Monday, Lance Armstrong admitted to doping in cycling in an interview with Oprah Winfrey. Last night, the Oxygen network broadcast the second part of the interview. I’ve analyzed Armstrong’s comments using the five languages of apology from my book with Gary Chapman by the same title. Here is a numbered list of our apology languages. Below, I’ve referenced these numbers in parentheses following some of his selected comments:
1. Expressing regret- Saying “I’m sorry for the hurt I’ve caused”
2. Accepting responsibility- Saying “I was wrong.”
3. Making restitution- Asking, “What can I do to make things right?
4. Genuinely repenting- Stating how you will change so you will not do it again.
5. Requesting forgiveness- Asking, “Will you please forgive me?”
WHAT HE SAID:
Interview Part 1:
I’m not the most believable guy in the world, I understand.
(When asked whether he was a bully): Yeah (#2).
I was reckless. I deserve it (criticism) (#2).
(About trying to win at all costs): The level it went to was a flaw (#2).
(About a video clip of him from the past): Look at that arrogant person. That’s not good (#2).
I’ve made some mistakes in my life. That video was one of them. Watching it, I’m embarrassed. That was lame (#1 and #2).
(About whether he felt his doping was wrong when he did it): No. Scary, huh? (#2).
(About whether he felt he had cheated when he doped): No. I know it 1000 times more now (#2).
Supporters have every right to feel betrayed. It’s my fault. I’ll spend the rest of my life trying to apologize and earn back trust (#2, #4).
I need to apologize to (masseuse) Emma O’Riley. She’s one of the people that got run over (#2).
(About having sued people who outed him): It’s a major flaw. A guy who expected to get everything he wanted. It’s inexcusable. I’ve started the process of contacting them directly and saying I’m sorry. I was wrong. You were right (#1 and #2).
I haven’t doped since 2005 (#4)
Interview Part 2:
I owe a lot of people apologies… (To my followers) I understand you anger, your sense of betrayal. You supported me, you believed… and I lied to you (#1 and #2).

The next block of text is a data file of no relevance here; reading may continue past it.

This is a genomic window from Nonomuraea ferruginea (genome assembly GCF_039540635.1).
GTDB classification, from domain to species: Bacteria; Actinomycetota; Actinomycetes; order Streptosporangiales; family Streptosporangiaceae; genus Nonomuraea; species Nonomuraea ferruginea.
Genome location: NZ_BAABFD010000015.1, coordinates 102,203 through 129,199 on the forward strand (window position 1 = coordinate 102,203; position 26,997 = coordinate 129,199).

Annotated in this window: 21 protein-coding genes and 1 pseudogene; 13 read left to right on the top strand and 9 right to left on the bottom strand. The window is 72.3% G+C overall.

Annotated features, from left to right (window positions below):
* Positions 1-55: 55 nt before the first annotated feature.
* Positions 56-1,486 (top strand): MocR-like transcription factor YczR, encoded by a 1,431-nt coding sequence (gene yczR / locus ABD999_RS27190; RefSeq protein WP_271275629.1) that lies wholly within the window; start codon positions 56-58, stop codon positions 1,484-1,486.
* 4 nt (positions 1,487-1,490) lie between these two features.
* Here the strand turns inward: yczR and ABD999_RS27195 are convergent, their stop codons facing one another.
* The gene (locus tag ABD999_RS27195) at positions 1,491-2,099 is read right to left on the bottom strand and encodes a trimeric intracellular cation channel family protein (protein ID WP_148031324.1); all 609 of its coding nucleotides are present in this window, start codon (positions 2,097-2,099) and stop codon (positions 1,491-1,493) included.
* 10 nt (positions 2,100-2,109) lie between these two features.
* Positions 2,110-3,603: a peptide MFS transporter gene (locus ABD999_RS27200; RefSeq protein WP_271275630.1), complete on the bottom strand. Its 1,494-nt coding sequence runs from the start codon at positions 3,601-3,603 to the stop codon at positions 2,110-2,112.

(Tweeting about having his Tour De France jerseys). That was a mistake. That was more defiance. You know what was scary, I actually thought it was a good idea at the time (#2).
I need to not do therapy (counseling) sporadically. I need to do it consistently.
Over the holidays, I told my oldest son that it’s true (I’ve been doping). (Tearfully for the first time) I told Luke, “Don’t defend me anymore. …Just say ‘hey. my Dad said he’s sorry.’ I said, ‘I love you'” (#1 and #2).
It’s not fair for me to have put this issue into my kids’ lives. My interviews and dumb tweets will live forever (#2).
That was narcisstic (on my part) (#2).
I’m deeply sorry for what I did (#1).
The biggest challenge for the rest of my life is to not slip up again (#4). I cheated to win bike races, lied about it, bullied people… the ultimate crime was the betrayal of all the people who believed in me (#2).
In his apology, Armstrong used only three of the languages of apology (expressing regret- one full star, accepting responsibility- one full star, and genuinely repenting- one full star). Based upon our research, he would have missed the mark for 30% of people with this limited statement.
I added the italics (above) to sections of Armstrong’s comments that I would coach him to strengthen. All of the italicized passages include a passive voice or impersonal pronouns. I would advise him to have made these statements stronger by substituting words like “I”, “me” and “mine” in order to boost his perceived sincerity.
MY OTHER THOUGHTS:
This big confession is reminiscent of Tiger Woods’ 2010 apology for mega-philandering. I gave his apology a 5 Star rating but I was unsure whether the apology script had been written by Woods or by his public relations team. In contrast, I give Armstrong some credit for having made his confession without an apparent script.
My family is one that has cheered for Armstrong and the US Postal team in the “Tour de Lance” over the years. I recall my 5-year-old son cheering for Lance (we use his first name in our home) as he rode triumphantly into Paris at the end of one of his tours. We had told my little guy that Lance would ride through Paris and then receive his championship trophy. When we saw TV coverage of the bikers passing by the Arc de Triumph, my son asked incredulously if that monument would be Lance’s trophy. 🙂
Some readers may (understandably) have “Lance fatigue”. Others may say that they have not lost their respect for him this week because he did not have their respect in the first place. I know a number of people who were insulted by how Mr. Armstrong appears to have treated his former wife (Kik Armstrong) and his former girlfriend (Sheryl Crow). While many talking heads are chattering on the news channels, I’ve noticed the apparent classy silence of these two women this week.
It is worth noting that Lance Armstrong and his legacy are very complex. He is a cancer survivor and he has been a great help to others through the development of the LIVESTRONG charity. As a psychologist who works with many families who are battling cancer, I’d be remiss if I did not applaud his efforts to be truthful now and to assist cancer survivors.
FOR FURTHER READING:
What are your thoughts?